Peak Organic King Crimson, maybe

Peak Organic King Crimson, maybe

I trust everyone had a fun and safe new year’s celebration. I know I did!

A funny thing about this review—until I researched the brew styles of Peak Organic Brewing Co., I thought I was drinking the Maple Oat Ale. That’s what Whole Foods listed on the beer board, and that’s what I ordered. I received my 32 oz. growler, all along assuming that I had what was described on the Peak Organic website as “round” and “soft,” with a “subtle richness.”

The beer that I drank was sharp and crisp and “subtle” was not a word I would have used to describe it. Here’s the tricky part—the beer was red. And the Maple Oat Ale was described on the site as “copper-colored,” which would fit. But what I was drinking was bitter, IPA bitter, and the Maple Oat Ale is rated at 26 IBUs. I was not drinking a 26 IBU beer. There was just no way this was the Maple Oat Ale.

So, friends, here we have a bit of a mystery. I was drinking a highly bitter, red ale, with citrusy notes. This was highly hopped, but it wasn’t what I would consider an IPA. It had a lot more balance to the body, reminding me of nuts with the skins on. There was a nice malty aroma, and it smelled a bit like wine, which I attribute to a higher alcohol content. Lest anyone think that I was turned off by the bitterness—and it was highly bitter—the reason that it worked in this beer, compared to many IPAs, is that it had that a crisp, clean malty flavor that separated this from pale ales. (I had an “Indian Brown Ale” at a Christmas party, that also had this quality of balance. Why drink bitter pale ales that bring nothing else to the palate?) So what the heck was I drinking?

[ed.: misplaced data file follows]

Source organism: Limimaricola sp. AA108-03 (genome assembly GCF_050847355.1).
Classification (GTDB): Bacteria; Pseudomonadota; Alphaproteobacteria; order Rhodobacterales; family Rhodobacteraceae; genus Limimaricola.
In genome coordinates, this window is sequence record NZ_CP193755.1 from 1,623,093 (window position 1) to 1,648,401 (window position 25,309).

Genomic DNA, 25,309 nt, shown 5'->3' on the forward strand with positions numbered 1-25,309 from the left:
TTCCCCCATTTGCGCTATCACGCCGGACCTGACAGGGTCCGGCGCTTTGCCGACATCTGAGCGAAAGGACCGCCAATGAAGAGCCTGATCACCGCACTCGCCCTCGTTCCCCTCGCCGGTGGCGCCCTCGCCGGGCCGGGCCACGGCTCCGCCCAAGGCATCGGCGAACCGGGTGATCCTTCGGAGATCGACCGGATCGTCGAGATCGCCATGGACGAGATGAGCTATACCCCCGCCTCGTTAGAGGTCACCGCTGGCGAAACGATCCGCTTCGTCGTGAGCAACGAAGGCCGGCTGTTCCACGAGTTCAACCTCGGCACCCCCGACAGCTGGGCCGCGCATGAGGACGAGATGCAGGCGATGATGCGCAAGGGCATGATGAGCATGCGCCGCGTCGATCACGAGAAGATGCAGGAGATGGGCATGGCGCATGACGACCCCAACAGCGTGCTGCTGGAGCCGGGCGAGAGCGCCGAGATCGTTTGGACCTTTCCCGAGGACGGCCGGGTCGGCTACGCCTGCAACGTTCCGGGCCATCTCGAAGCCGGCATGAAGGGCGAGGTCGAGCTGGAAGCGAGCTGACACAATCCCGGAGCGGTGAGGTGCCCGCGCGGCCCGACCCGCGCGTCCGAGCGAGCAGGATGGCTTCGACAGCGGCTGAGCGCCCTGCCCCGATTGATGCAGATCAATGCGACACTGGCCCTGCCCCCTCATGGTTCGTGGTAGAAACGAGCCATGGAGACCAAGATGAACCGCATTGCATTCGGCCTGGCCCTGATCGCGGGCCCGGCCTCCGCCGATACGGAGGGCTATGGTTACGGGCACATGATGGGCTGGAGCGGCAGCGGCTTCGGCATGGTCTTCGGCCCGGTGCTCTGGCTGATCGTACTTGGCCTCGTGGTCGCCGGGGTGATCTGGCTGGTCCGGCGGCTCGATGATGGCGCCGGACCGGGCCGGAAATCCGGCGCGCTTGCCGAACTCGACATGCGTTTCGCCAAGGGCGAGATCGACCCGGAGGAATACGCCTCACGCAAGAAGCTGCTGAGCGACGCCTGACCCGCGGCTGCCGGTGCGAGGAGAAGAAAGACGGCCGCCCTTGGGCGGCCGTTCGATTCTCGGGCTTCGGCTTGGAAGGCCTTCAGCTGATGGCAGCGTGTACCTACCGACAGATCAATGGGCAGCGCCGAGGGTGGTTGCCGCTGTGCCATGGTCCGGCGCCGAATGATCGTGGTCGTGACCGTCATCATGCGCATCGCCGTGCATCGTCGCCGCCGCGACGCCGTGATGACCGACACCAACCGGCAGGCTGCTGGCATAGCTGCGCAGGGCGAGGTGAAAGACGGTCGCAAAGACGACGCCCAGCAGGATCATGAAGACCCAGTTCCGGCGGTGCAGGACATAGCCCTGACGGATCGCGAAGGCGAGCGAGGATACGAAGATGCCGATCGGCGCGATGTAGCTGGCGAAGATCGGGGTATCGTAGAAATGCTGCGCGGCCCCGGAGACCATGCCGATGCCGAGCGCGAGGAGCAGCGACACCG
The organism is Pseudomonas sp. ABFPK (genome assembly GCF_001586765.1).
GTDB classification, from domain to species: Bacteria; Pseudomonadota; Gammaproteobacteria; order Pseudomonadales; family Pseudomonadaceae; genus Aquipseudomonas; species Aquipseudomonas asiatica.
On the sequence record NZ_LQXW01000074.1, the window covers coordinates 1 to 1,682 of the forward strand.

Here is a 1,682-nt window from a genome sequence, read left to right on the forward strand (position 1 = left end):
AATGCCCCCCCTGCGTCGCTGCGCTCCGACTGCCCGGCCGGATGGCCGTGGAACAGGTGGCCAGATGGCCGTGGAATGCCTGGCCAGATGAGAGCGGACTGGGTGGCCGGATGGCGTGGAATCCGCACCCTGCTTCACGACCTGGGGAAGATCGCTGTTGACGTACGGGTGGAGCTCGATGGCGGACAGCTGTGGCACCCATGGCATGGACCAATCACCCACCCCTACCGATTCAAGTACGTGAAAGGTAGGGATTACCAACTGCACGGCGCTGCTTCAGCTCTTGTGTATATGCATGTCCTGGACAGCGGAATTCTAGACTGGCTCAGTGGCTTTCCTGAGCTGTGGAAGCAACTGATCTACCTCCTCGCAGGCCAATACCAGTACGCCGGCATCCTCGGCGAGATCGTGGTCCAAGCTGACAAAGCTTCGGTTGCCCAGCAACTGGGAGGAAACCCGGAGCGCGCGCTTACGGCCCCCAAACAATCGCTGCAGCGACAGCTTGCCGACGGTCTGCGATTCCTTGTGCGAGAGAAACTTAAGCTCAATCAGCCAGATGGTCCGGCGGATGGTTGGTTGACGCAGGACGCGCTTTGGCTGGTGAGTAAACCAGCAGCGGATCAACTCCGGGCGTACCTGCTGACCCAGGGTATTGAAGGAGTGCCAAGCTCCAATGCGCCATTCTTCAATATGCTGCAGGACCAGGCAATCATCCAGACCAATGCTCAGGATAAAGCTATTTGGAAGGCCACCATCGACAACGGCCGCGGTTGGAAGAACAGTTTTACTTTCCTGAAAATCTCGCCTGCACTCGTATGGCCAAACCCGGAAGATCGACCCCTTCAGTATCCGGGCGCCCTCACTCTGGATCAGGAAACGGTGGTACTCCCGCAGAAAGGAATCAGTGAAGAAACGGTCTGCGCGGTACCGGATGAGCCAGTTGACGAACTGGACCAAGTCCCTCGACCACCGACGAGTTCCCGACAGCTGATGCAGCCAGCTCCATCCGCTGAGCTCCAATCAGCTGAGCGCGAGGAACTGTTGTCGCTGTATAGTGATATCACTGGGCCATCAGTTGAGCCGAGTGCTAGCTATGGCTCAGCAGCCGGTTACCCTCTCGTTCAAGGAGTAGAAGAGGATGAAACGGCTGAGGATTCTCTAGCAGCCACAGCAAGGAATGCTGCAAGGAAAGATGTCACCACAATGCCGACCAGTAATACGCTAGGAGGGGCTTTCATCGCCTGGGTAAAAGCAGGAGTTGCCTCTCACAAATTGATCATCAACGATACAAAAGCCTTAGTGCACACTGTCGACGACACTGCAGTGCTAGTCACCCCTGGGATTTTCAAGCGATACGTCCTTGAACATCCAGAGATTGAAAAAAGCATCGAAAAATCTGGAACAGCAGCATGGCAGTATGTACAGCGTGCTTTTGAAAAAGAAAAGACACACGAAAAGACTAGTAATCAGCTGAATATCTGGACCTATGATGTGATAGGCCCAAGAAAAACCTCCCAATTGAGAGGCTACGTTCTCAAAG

It’s possible that the good folks at Whole Foods had a keg of Peak Organic ready, but mislabeled their beer board. If it was, in fact, a Peak Organic, then I had to have been lucky enough to try King Crimson, which has nearly 10% alcohol—two pints of my mystery brew had me talking a bit too loudly—and is dry-hopped, which is surely similar to what I was drinking.

King Crimson, an awesome name for a beer, is only offered in the winter and is a very limited release. I may not be able to try a known-quantity of it before it’s gone, but I’m positive what I had was not Maple Oat Ale. If it was King Crimson, it’s a really good bitter beer, which I would seek out again. Of course, I may never know. Between this and the Leaf Pile Incident, I may not be able to use Whole Foods as a resource for my, um, research.